• Nova Scotia Duck Tolling Retrievers
  • Rhodesian Ridgebacks
  • Standard Poodles

Prevention: The only way to prevent degenerative myelopathy is to make sure your dog doesn’t have a genetic predisposition to it. Not all dogs who carry two SOD-1 genes will get DM, but they are the only dogs who can get the disease.

If you are considering a purebred dog that is in the above list you should know if either of the parents carries the SOD-1 gene to gauge your risk. Only dogs that carry two copies of the gene will develop DM.

When to go to the vet: If your dog has DM it will display arthritis symptoms at first. If you believe your dog might have DM your vet can order a genetic test to see if they carry the genes for this disease. Unfortunately, at this time there aren’t many treatments. But physical therapy and exercise can both help keep your dog on its feet longer.

Intervertebral Disc Disease (IVDD)

This is a spinal disorder that occurs in dogs when there is a disc herniation.

There are two types of IVDD: Hansen Type 1 and Hansen Type 2. Hansen Type 2 is the type normally found in large-breed dogs.

With Type 2 the discs harden over time. That can lead to rupturing or bulging and cause spinal cord compression. This is a slow-onset disease and won’t have a particular starting point.

All types of IVDD can cause a dog difficulty walking, the inability to urinate, pain, and paralysis.

Prevention: In large dogs, IVDD is largely a genetic disorder. Dobermans, German Shepherds, and Labrador Retrievers are at the highest risk. To reduce the risk of your dog getting IVDD, check their family history to make sure their parents are free of the disease.

When to take your dog to the vet: If your dog starts knuckling on their paws, shows an unwillingness to walk, or has pain in its neck or back you should take them to the vet immediately. If caught early, dogs with IVDD can be treated with medication and rest. Over time, the disease will usually progress to the point where the dog needs surgery.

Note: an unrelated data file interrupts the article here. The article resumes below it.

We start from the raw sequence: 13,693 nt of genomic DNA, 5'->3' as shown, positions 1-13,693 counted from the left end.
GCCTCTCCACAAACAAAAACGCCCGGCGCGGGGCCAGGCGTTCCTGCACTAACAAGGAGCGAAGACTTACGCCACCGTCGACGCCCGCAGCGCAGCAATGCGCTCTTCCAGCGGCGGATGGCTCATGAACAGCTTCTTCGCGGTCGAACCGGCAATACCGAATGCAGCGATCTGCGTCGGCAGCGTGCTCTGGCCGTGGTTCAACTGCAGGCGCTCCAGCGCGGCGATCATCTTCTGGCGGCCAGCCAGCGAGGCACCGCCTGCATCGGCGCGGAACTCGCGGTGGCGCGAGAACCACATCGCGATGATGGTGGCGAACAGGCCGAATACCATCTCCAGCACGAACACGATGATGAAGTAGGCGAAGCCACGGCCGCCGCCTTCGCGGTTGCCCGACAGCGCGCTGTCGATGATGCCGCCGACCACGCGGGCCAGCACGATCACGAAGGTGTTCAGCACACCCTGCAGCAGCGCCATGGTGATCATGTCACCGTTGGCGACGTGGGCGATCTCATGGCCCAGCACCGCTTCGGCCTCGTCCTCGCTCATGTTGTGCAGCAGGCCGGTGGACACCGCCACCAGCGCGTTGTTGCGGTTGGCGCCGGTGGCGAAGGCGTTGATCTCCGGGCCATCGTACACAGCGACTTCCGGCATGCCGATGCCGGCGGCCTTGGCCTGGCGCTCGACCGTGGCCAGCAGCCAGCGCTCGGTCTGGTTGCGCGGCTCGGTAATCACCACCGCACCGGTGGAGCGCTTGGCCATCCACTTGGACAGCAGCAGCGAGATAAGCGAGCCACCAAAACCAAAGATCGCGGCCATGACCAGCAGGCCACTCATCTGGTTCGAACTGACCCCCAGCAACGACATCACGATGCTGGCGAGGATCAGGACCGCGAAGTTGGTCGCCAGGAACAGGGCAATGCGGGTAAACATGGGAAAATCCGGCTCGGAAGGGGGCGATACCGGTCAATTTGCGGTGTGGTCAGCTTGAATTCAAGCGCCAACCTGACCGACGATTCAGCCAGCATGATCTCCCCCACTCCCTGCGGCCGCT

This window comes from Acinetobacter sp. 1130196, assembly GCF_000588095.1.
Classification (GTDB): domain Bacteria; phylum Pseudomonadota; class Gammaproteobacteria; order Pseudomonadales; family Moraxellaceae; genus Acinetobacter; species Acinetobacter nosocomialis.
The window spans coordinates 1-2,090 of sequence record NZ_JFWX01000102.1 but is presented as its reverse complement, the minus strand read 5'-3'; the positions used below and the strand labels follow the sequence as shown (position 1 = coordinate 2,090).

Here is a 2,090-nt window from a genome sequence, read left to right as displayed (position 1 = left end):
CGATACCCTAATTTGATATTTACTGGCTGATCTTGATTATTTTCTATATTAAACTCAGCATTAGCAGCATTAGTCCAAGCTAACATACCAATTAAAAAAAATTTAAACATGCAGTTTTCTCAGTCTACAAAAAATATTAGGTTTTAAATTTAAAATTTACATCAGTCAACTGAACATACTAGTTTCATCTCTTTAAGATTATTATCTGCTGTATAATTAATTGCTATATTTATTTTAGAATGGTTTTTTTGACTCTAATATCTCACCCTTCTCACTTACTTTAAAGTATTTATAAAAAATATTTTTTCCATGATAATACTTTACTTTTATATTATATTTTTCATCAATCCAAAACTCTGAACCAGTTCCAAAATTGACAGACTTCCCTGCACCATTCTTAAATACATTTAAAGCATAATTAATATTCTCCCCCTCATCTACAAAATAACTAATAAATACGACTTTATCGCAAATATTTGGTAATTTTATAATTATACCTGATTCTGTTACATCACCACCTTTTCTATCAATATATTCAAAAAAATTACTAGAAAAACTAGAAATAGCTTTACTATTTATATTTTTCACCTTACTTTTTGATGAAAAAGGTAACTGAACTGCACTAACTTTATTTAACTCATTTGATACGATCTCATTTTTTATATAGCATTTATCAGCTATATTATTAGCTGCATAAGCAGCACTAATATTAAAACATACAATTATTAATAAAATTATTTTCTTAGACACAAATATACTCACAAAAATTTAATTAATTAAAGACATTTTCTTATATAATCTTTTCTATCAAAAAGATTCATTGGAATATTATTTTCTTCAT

Lumbosacral Stenosis

This is a spinal disease that affects the lower back of dogs. It compresses the nerve roots in the spine.

This spinal disease almost always occurs in larger dogs, with German Shepherds, Rottweilers, and Boxers being at the highest levers of risk. Older dogs are also more likely to get this disease.

Lumbosacral stenosis is a disease that’s hard to diagnose. That’s because its symptoms are similar to arthritis and other aging diseases that may affect your dog.

Prevention: Keeping your dog at a healthy weight and making sure they get plenty of exercise will help prevent Lumbosacral Stenosis.

When to take your dog to the vet: If your dog has spinal symptoms like those listed above, you should take them to your vet. Lumbosacral Stenosis is a highly treatable disease. There are medication options as well as surgical options.

Spondylosis

This is another spinal condition that primarily occurs in large dogs. It almost always occurs in senior dogs and it is caused by bone spurs forming on the disks and fusing the spine.

This causes your dog to have limited flexibility.

Prevention: There are no ways to prevent spondylosis at the current time. It is a common condition in older dogs.

When to Take Your Dog to the Vet: As dogs age, they need more regular veterinary care. If your dog is exhibiting symptoms of stiffness in the back a vet can help by giving it medicine to ease the pain. This is a mostly symptomless condition that is common during the aging process.

Tumors

It’s unusual for dogs to get spinal tumors, but when they do they occur almost exclusively in large-breed dogs. Most spinal tumors are slow growing.

Prevention: Feeding your dog a high-quality healthy diet and making sure they get enough exercise can help to prevent spinal tumors.

When to take your dog to the vet: If you notice a growth on the dog’s spine or if you notice any of the symptoms listed at the beginning of this article you should take your dog to the vet.